Will America Fail?
That question has surged to the forefront of our nation s escalating culture war. The fear of American decline has emerged as the recurring hot topic on primetime cable news programs and daytime talk radio shows. Public opinion polls routinely report that once-devoutly hopeful Americans are now more pessimistic than optimistic about our country s future. Gradually, the fear of American decline has begun to reshape our political DNA.
While authors on both ends of the political spectrum have addressed the question of American decline with honesty and depth, even the most thorough and engaging of these works tend to be too academic, too impersonal or too narrowly focused on a single Presidency. Their Baby Boom or Gen-X authors, while often credentialed, hail from conventional political backgrounds with predictable cultural outlooks, rooted in the experiences of Watergate, Vietnam or the Reagan Revolution.
Written by Ryan Houck, the narrator, producer and writer of If I Wanted America to Fail a groundbreaking viral video that quickly earned millions of hits on YouTube Will America Fail? is a genuinely understandable and relatable book on America s long-term political future from a fresh, persuasive young source.
In the space of only a few days, millions of Americans watched If I Wanted America to Fail. The overnight YouTube sensation roared into the political limelight, gaining national media attention by depicting a bleak, seemingly pessimistic vision of America s decline. Conservative commentators hailed the video as brilliant while Fox News s Eric Bolling declared it a new conservative manifesto.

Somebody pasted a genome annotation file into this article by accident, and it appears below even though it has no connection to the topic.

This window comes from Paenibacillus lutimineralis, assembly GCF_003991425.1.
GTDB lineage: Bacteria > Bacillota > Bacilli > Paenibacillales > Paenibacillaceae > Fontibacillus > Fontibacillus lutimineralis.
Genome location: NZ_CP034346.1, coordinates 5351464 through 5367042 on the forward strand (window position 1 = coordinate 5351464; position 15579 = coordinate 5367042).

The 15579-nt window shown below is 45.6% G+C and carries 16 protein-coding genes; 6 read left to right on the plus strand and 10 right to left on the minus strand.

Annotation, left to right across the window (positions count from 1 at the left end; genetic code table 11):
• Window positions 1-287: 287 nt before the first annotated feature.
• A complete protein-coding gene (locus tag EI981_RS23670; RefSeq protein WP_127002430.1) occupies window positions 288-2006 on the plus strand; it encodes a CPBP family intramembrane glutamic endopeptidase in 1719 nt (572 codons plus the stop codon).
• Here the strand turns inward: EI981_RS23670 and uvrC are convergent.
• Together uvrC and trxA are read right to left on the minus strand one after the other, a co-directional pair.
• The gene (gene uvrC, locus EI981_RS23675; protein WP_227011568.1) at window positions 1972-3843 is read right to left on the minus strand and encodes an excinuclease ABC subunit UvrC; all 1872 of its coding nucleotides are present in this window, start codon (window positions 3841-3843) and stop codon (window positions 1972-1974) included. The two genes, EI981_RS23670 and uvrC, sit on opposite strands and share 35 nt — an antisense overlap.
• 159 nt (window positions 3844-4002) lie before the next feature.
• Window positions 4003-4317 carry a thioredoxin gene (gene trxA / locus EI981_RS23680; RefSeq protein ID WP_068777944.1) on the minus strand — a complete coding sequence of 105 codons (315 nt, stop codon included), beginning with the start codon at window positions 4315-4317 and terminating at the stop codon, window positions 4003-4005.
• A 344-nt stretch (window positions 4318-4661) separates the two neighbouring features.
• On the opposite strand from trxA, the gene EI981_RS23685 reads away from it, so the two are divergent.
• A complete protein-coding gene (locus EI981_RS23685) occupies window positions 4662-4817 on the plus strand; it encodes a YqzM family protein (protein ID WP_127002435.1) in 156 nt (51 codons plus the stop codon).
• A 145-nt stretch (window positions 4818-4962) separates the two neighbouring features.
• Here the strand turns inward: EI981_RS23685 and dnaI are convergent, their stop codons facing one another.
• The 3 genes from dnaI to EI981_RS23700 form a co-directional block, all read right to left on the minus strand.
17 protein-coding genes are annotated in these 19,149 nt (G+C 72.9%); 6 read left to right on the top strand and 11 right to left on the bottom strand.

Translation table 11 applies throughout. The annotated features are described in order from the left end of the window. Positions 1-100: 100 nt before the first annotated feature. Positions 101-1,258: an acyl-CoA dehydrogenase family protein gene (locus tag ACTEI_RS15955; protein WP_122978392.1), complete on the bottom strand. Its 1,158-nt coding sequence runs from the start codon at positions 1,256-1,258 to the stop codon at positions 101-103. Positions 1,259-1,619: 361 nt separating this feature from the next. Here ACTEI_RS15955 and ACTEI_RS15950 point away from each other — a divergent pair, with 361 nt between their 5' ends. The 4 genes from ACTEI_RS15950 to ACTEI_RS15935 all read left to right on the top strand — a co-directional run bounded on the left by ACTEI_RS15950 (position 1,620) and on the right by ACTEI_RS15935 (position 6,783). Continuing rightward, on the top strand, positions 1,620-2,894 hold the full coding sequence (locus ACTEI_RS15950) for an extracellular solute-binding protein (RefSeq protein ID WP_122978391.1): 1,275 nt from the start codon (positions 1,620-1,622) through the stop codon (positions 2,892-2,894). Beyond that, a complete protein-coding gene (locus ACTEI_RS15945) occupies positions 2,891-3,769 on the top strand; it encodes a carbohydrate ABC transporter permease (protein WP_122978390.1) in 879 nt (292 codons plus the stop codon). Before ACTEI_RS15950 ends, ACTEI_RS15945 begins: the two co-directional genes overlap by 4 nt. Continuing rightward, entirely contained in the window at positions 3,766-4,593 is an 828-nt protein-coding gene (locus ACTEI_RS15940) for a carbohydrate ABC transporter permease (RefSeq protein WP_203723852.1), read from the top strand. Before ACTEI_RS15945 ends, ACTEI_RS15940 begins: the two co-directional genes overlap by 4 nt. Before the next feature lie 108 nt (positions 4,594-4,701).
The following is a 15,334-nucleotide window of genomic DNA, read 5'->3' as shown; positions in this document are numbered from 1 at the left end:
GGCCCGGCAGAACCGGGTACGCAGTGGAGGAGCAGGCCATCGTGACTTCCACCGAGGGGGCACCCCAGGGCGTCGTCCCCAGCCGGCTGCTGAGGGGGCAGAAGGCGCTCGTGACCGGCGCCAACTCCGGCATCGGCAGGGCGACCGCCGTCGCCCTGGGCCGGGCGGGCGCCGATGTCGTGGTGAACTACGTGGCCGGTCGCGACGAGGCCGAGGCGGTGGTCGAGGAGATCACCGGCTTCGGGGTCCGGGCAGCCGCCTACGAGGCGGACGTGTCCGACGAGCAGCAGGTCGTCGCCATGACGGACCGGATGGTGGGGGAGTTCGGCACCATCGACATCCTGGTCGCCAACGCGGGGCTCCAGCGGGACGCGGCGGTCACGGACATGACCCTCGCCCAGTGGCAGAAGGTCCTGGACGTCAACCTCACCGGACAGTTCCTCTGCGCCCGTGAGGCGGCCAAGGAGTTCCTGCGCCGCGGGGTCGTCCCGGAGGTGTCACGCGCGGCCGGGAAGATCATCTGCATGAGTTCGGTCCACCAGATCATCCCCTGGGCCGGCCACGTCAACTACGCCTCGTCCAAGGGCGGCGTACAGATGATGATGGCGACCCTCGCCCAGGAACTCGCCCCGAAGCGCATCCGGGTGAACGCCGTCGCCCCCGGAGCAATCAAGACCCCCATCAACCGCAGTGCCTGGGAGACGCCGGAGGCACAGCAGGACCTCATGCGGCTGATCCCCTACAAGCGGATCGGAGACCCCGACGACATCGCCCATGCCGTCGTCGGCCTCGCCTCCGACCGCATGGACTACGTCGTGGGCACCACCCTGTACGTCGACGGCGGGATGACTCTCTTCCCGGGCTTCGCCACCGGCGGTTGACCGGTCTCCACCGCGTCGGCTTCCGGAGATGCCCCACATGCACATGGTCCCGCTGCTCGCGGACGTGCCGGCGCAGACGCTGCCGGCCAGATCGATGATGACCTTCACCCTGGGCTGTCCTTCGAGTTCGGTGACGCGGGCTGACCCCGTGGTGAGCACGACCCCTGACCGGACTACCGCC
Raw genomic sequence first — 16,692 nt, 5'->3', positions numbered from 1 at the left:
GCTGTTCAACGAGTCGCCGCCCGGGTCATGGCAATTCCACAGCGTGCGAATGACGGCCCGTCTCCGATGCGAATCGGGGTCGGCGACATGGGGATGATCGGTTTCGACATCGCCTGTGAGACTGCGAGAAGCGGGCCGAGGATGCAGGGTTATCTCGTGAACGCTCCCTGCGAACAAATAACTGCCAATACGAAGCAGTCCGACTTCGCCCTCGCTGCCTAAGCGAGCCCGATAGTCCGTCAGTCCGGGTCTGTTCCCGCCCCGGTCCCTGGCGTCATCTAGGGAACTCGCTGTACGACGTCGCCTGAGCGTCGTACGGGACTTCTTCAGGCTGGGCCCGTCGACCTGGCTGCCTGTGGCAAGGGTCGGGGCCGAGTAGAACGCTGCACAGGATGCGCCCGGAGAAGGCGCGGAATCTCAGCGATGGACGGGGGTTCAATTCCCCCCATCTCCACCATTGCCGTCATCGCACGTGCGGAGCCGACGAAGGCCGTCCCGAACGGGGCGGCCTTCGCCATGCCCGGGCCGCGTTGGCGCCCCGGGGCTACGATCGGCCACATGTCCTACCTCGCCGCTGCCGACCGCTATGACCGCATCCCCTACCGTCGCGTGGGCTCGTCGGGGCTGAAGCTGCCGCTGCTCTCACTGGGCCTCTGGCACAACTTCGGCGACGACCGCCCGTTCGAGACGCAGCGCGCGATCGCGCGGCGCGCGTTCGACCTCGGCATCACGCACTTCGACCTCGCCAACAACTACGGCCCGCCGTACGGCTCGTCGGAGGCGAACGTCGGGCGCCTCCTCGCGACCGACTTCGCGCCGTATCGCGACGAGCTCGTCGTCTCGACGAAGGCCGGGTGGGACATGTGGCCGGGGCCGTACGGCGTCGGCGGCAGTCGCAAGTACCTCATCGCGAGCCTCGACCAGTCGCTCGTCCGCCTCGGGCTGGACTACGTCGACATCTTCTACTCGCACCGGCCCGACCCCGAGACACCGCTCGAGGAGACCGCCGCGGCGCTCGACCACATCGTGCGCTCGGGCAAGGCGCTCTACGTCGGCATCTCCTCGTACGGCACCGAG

Will America Fail? addresses the gnawing questions that have begun to erode our national confidence, such as: Is America, like Rome before it, destined to crumble and collapse? Have the values of our Founding Fathers become antiquated and unnecessary in the Information Age? Will the 21st Century belong to China or the United States? Is the next generation of Americans prepared to lead?
The video, If I Wanted America to Fail, was a dire depiction of our nation s challenges. However, surprisingly, Will America Fail? makes the case that many of those challenges can and will be overcome within our lifetime. The author s take on America is decidedly, and surprisingly, optimistic. Will America Fail? is both a message of hope from Millennials to Baby Boomers as well as an optimistic, frank and original take on the future of conservatism in the 21st Century.
Written in a deeply personal style and filling the vacuum of optimistic conservative literature, Will America Fail? makes the bold prediction that America stands at the threshold of renewal and that many members of the Millennial Generation will not only live to see it, they will inaugurate it.
Unlike most political commentary on bookshelves today, Houck s message is born of the Information Age. Readers in their twenties and thirties will instantly discover modern ways to connect with the timeless truths of our American Experiment, while older readers will find both a new sense of optimism for our nation s long-term future as well as a new conservative language that will appeal to their Millennial children. For all generations, Houck s take is powerfully original striking the same provocative chord that made If I wanted America to Fail an unqualified success.